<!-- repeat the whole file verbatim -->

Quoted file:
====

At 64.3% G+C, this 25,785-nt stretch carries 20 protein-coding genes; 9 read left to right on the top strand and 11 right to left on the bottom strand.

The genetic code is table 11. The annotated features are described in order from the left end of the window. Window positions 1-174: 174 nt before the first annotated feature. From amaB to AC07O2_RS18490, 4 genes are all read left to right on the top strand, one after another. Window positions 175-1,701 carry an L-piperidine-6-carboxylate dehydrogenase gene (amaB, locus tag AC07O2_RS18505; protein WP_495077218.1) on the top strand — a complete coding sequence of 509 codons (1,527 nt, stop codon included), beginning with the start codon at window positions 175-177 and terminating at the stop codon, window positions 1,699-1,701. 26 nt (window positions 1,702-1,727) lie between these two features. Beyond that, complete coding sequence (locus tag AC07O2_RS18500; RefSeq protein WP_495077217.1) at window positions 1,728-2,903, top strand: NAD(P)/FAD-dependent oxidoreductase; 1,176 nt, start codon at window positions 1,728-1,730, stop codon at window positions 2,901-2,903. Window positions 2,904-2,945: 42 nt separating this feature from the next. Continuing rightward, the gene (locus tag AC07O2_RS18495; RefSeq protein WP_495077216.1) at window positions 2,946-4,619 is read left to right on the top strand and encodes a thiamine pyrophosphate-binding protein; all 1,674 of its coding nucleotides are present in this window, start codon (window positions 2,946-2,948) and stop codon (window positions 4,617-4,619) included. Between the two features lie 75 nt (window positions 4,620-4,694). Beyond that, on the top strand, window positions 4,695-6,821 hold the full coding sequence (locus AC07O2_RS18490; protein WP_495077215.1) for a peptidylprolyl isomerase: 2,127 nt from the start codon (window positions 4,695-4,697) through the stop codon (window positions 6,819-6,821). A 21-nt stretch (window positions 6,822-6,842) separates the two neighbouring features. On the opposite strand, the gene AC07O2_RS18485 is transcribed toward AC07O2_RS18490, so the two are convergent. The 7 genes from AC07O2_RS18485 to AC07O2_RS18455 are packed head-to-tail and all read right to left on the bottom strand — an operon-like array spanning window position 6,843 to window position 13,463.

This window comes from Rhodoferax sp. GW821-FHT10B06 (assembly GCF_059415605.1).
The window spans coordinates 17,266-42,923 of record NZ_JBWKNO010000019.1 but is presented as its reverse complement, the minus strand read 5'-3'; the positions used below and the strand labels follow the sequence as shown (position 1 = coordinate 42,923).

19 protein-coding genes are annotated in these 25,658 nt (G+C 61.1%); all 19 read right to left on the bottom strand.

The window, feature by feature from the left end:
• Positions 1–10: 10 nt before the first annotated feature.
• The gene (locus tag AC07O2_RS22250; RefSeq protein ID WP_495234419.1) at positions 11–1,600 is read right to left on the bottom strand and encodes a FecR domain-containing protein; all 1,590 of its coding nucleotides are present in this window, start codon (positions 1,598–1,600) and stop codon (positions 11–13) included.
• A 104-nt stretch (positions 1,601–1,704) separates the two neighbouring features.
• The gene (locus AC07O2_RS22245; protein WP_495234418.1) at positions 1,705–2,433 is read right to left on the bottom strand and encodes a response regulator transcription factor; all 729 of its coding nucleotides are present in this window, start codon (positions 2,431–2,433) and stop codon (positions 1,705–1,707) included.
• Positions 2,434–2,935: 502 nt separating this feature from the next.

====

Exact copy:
At 64.3% G+C, this 25,785-nt stretch carries 20 protein-coding genes; 9 read left to right on the top strand and 11 right to left on the bottom strand.

The genetic code is table 11. The annotated features are described in order from the left end of the window. Window positions 1-174: 174 nt before the first annotated feature. From amaB to AC07O2_RS18490, 4 genes are all read left to right on the top strand, one after another. Window positions 175-1,701 carry an L-piperidine-6-carboxylate dehydrogenase gene (amaB, locus tag AC07O2_RS18505; protein WP_495077218.1) on the top strand — a complete coding sequence of 509 codons (1,527 nt, stop codon included), beginning with the start codon at window positions 175-177 and terminating at the stop codon, window positions 1,699-1,701. 26 nt (window positions 1,702-1,727) lie between these two features. Beyond that, complete coding sequence (locus tag AC07O2_RS18500; RefSeq protein WP_495077217.1) at window positions 1,728-2,903, top strand: NAD(P)/FAD-dependent oxidoreductase; 1,176 nt, start codon at window positions 1,728-1,730, stop codon at window positions 2,901-2,903. Window positions 2,904-2,945: 42 nt separating this feature from the next. Continuing rightward, the gene (locus tag AC07O2_RS18495; RefSeq protein WP_495077216.1) at window positions 2,946-4,619 is read left to right on the top strand and encodes a thiamine pyrophosphate-binding protein; all 1,674 of its coding nucleotides are present in this window, start codon (window positions 2,946-2,948) and stop codon (window positions 4,617-4,619) included. Between the two features lie 75 nt (window positions 4,620-4,694). Beyond that, on the top strand, window positions 4,695-6,821 hold the full coding sequence (locus AC07O2_RS18490; protein WP_495077215.1) for a peptidylprolyl isomerase: 2,127 nt from the start codon (window positions 4,695-4,697) through the stop codon (window positions 6,819-6,821). A 21-nt stretch (window positions 6,822-6,842) separates the two neighbouring features. On the opposite strand, the gene AC07O2_RS18485 is transcribed toward AC07O2_RS18490, so the two are convergent. The 7 genes from AC07O2_RS18485 to AC07O2_RS18455 are packed head-to-tail and all read right to left on the bottom strand — an operon-like array spanning window position 6,843 to window position 13,463.

This window comes from Rhodoferax sp. GW821-FHT10B06 (assembly GCF_059415605.1).
The window spans coordinates 17,266-42,923 of record NZ_JBWKNO010000019.1 but is presented as its reverse complement, the minus strand read 5'-3'; the positions used below and the strand labels follow the sequence as shown (position 1 = coordinate 42,923).

19 protein-coding genes are annotated in these 25,658 nt (G+C 61.1%); all 19 read right to left on the bottom strand.

The window, feature by feature from the left end:
• Positions 1–10: 10 nt before the first annotated feature.
• The gene (locus tag AC07O2_RS22250; RefSeq protein ID WP_495234419.1) at positions 11–1,600 is read right to left on the bottom strand and encodes a FecR domain-containing protein; all 1,590 of its coding nucleotides are present in this window, start codon (positions 1,598–1,600) and stop codon (positions 11–13) included.
• A 104-nt stretch (positions 1,601–1,704) separates the two neighbouring features.
• The gene (locus AC07O2_RS22245; protein WP_495234418.1) at positions 1,705–2,433 is read right to left on the bottom strand and encodes a response regulator transcription factor; all 729 of its coding nucleotides are present in this window, start codon (positions 2,431–2,433) and stop codon (positions 1,705–1,707) included.
• Positions 2,434–2,935: 502 nt separating this feature from the next.